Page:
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Non-Book Talk: News and Politics > Our president's understanding of the "Bill of Rights"

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message 1: by Mike (the Paladin) (last edited Aug 23, 2015 02:38PM) (new)

Mike (the Paladin) (thepaladin) | 467 comments Just thought you should see this "inspiring quote" from our president on the "people's rights" as guaranteed in the Bill of Rights.:

"As a general principle, I believe that the Constitution confers an individual right to bear arms. But just because you have an individual right does not mean that the state or local government can't constrain the exercise of that right."
April 16, 2008, Democratic Primary Debate, National Constitution Center in Philadelphia

So...he believes in "constrained rights". Correct me if I'm wrong but if it's an "individual right" then it can't be "legally" constrained, can it?

message 2: by Greyweather (new)

Greyweather | 308 comments The short version is that there is a concept in Constitutional law called "incorporation" wherein the constraints put on the Federal government by the Bill of Rights are applied to states and local governments via the Fourteenth Amendment.

The 2nd Amendment was not incorporated by the Supreme Court until 2010 in their ruling on McDonald v. City of Chicago. So at the time, his statement was legally correct with respect to the specific Amendment he was talking about.

Mike (the Paladin) (thepaladin) | 467 comments Well, unless done by Constitutional Amendment no right in the Bill of Rights can be amended, restricted or abridged. Not by "executive order", ordinance, or "law" by state or federal government. It's why they are called "rights".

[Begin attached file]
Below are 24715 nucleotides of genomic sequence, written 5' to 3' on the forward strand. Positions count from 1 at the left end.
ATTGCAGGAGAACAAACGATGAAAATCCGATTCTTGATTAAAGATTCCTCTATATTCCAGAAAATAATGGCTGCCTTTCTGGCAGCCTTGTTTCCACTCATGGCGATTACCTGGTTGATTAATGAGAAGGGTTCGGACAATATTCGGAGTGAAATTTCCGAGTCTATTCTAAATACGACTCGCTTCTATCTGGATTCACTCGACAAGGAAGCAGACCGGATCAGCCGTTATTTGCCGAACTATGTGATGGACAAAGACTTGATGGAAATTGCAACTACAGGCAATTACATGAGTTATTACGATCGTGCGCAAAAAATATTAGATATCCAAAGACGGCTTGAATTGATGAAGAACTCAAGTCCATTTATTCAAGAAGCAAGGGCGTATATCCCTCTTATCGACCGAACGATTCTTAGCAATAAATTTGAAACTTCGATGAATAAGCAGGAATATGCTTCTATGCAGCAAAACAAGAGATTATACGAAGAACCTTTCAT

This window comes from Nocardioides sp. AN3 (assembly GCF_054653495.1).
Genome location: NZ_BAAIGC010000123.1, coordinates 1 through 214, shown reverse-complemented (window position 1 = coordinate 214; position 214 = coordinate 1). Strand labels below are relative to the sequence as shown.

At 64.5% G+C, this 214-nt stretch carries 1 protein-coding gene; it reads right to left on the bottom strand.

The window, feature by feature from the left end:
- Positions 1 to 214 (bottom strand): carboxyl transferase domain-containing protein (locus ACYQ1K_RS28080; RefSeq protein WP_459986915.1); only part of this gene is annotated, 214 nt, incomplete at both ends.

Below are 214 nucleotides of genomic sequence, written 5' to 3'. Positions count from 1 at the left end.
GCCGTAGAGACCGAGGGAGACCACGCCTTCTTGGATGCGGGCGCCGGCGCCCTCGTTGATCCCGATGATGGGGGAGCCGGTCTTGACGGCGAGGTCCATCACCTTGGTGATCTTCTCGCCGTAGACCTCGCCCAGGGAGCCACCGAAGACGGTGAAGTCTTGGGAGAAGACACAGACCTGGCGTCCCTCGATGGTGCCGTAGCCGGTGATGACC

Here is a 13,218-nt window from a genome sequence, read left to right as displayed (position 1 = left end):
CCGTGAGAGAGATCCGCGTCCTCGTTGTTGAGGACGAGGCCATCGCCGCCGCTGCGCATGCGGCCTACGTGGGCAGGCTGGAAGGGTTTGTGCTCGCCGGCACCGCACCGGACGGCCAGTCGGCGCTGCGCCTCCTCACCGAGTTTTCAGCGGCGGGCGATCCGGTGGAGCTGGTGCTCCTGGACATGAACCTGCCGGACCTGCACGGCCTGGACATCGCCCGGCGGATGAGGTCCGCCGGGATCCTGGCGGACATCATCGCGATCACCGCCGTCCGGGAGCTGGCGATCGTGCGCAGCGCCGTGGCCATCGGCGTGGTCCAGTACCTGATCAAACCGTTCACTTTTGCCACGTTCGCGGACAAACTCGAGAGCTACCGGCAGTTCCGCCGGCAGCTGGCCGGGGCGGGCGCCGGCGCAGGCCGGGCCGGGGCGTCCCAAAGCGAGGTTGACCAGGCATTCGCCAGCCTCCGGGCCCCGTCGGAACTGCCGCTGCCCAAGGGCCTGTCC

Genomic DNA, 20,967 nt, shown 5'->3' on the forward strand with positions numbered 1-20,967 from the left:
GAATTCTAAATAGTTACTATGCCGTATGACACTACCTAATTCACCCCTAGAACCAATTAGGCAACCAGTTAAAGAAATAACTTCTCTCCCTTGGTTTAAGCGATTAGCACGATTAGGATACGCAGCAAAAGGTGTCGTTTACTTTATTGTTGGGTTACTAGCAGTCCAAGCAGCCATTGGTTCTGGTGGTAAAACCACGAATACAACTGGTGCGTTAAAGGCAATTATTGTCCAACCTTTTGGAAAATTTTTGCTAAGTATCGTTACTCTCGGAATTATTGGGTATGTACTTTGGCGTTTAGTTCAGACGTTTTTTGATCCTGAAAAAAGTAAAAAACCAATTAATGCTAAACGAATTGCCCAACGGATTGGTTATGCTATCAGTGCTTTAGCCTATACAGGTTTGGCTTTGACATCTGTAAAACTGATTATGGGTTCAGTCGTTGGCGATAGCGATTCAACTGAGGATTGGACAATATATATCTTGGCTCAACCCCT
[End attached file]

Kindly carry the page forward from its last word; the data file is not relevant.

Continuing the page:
Of course in practice the 1st, 2nd, and 5th have already been "majorly" abridged.
The courts and the people just don't seem to be willing to do anything about it.

message 4: by Greyweather (new)

Greyweather | 308 comments Well no, they are called rights because they pre-exist the government and the constitution. "...all men are by nature equally free and independent and have certain inherent rights, of which, when they enter into a state of society, they cannot, by any compact, deprive or divest their posterity"

Mike (the Paladin) (thepaladin) | 467 comments Yes, but I'm saying that they were enshrined in the Constitution as rights because the Constitution is (or is supposed to be) the supreme law of the land. While I agree with you that these rights exist separate from human law (as mentioned in the Declaration of Independence), that is an appeal to Natural Law and won't stand up in court as the (left wing) courts have been ruling against natural Law (from British Law by the way) since the middle of the last century.

The danger now is the movement of the courts away from constructionism and finding "penumbras" around what's actually writen in the document.

message 6: by Greyweather (last edited Aug 23, 2015 08:12PM) (new)

Greyweather | 308 comments I wish the Anti-Federalists has smothered the Commerce Clause in its crib.

message 7: by Greyweather (new)

Greyweather | 308 comments Speaking of, I found a couple publications by Anti-Federalists discussing the need for a Bill of Rights in the US Constitution. Worth reading IMHO.

John DeWitt

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